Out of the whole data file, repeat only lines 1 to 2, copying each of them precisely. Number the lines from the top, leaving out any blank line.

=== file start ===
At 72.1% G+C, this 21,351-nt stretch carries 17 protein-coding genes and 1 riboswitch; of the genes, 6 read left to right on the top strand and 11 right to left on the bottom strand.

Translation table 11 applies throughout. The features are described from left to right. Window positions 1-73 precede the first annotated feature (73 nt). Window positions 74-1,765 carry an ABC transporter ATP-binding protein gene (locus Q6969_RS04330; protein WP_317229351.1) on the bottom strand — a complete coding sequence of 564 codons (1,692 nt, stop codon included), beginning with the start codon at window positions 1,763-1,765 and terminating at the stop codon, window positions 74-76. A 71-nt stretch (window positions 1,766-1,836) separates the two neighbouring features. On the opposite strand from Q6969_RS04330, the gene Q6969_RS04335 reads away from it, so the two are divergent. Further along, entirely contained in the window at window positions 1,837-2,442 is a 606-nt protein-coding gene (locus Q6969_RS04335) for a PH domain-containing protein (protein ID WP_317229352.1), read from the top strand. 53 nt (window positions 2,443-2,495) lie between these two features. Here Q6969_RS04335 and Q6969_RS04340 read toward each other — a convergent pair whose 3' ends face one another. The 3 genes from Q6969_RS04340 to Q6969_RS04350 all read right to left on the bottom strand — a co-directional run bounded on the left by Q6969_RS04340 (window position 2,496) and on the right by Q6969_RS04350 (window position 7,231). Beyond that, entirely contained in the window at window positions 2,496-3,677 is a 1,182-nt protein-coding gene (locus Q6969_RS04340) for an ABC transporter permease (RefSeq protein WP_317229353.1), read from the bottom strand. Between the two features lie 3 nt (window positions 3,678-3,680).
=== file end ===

At 72.1% G+C, this 21,351-nt stretch carries 17 protein-coding genes and 1 riboswitch; of the genes, 6 read left to right on the top strand and 11 right to left on the bottom strand.

Translation table 11 applies throughout. The features are described from left to right. Window positions 1-73 precede the first annotated feature (73 nt). Window positions 74-1,765 carry an ABC transporter ATP-binding protein gene (locus Q6969_RS04330; protein WP_317229351.1) on the bottom strand — a complete coding sequence of 564 codons (1,692 nt, stop codon included), beginning with the start codon at window positions 1,763-1,765 and terminating at the stop codon, window positions 74-76. A 71-nt stretch (window positions 1,766-1,836) separates the two neighbouring features. On the opposite strand from Q6969_RS04330, the gene Q6969_RS04335 reads away from it, so the two are divergent. Further along, entirely contained in the window at window positions 1,837-2,442 is a 606-nt protein-coding gene (locus Q6969_RS04335) for a PH domain-containing protein (protein ID WP_317229352.1), read from the top strand. 53 nt (window positions 2,443-2,495) lie between these two features. Here Q6969_RS04335 and Q6969_RS04340 read toward each other — a convergent pair whose 3' ends face one another. The 3 genes from Q6969_RS04340 to Q6969_RS04350 all read right to left on the bottom strand — a co-directional run bounded on the left by Q6969_RS04340 (window position 2,496) and on the right by Q6969_RS04350 (window position 7,231). Beyond that, entirely contained in the window at window positions 2,496-3,677 is a 1,182-nt protein-coding gene (locus Q6969_RS04340) for an ABC transporter permease (RefSeq protein WP_317229353.1), read from the bottom strand. Between the two features lie 3 nt (window positions 3,678-3,680).